After all, that’s all any of us can do, is remember who we are, whose we are, and give thanks to the one whose steadfast love remains forever.

Joy and Peace,

Cornelia

How Often Does the Epidermis Renew?
https://www.webmd.com/beauty/cosmetic-procedures-overview-skin

Color Theory Paintings

adult learning, Altars, art, color Wheel, Creativity, Faith, Hilma af Klint, Imagination, inspiration, Ministry, mystery, Painting, shadows, Spirituality

Cezanne: Four Apples, 1880-1881, oil on canvas

Cezanne once said, “We live in a rainbow of chaos.” Perhaps he meant we’re surrounded by colors, in various and sundry shades, and through art, we try to find some order to this chaos, even if our resulting work seems outwardly disorderly. In his own lifetime, Cezanne was accused of being a madman, “afflicted while painting with delirium tremens.” His response was to shrug off the guardians of the Academy: “With an apple I want to astonish Paris.” He worked in isolation for a very long time, only gaining financial success in the last ten years of his life.

Jackson Pollock: Number 32, 1949, auctioned in 2018 at Sotheby’s

Another artist who broke ground is Jackson Pollock. When we view a Pollock action painting, we realize there’s actually an order to this chaos. The drips and pours are more like calligraphy and live in tension with one another. They vary in color, size, and energy, not unlike a song. The action paintings are not just “drip paintings,” but energies expressing emotions by means of fluid dynamics. This is why we don’t say, “My grandkid could do this.” People try to forge Pollocks and fail. Even Pollock had difficulty creating these unique works, the best of which belong primarily to a two year period when he refrained from his alcohol habit, which affected his depressive disorder.

As compositions, each of Pollock’s drip pictures simultaneously dissolves into a chaotic jumble of individual lines, while also coming together as a structurally uniform, whole field. We’re mostly used to works best viewed from a single fixed point, such as a High Renaissance painting. Instead, to view a Pollock, we must move across the whole surface, and look deep into the layers. His works draw their audience in to inspect the details closely, passage by passage, and at the same time overwhelm the viewer with their monumental size. Their coloristic and textural richness emphasizes the expansive surface, yet the elaborate and totally visible overlay of multiple layers of paint (and sand, cigarette butts, glass, and other materials) create a very real depth and space. It’s definitely not your grandchild’s artwork.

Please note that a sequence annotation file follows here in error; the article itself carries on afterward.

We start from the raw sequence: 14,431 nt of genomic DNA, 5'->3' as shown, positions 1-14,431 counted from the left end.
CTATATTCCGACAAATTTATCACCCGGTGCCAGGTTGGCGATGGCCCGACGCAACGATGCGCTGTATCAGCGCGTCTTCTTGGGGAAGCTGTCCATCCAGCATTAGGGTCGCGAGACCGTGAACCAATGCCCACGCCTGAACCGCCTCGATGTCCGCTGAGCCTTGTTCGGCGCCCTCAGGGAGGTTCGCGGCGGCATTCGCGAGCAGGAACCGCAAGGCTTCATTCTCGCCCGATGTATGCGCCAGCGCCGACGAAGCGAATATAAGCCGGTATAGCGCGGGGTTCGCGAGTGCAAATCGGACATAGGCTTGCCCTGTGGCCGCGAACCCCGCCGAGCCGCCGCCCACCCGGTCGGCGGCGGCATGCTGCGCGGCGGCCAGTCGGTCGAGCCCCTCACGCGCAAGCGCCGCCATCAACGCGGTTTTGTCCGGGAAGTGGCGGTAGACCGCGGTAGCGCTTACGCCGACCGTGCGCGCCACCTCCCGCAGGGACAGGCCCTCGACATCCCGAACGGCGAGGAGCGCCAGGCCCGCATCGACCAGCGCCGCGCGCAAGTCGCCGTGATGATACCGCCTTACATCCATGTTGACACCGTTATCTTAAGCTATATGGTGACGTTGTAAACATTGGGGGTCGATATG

HANS HOFMANN: Elysium, 1960, oil on canvas, BLANTON MUSEUM OF ART

Hans Hofmann, a 20th C American abstract expressionist, once said, “Colors must fit together as pieces in a puzzle or cogs in a wheel.” Often we use the colors straight out of the tube, or we flail around trying to figure out which yellow and which blue will give us the shade of green we want to use. Experience is the best teacher, for learning how to see the colors of life is like solving a puzzle that doesn’t have a photo for a guide. Once we begin to recognize their composite colors, we begin to see the order in the midst of chaos. Then we have the cogs to the wheel and it will turn the next wheel in good order. Experience becomes our Rosetta Stone for decoding the other mysterious languages of color we hear around us every day.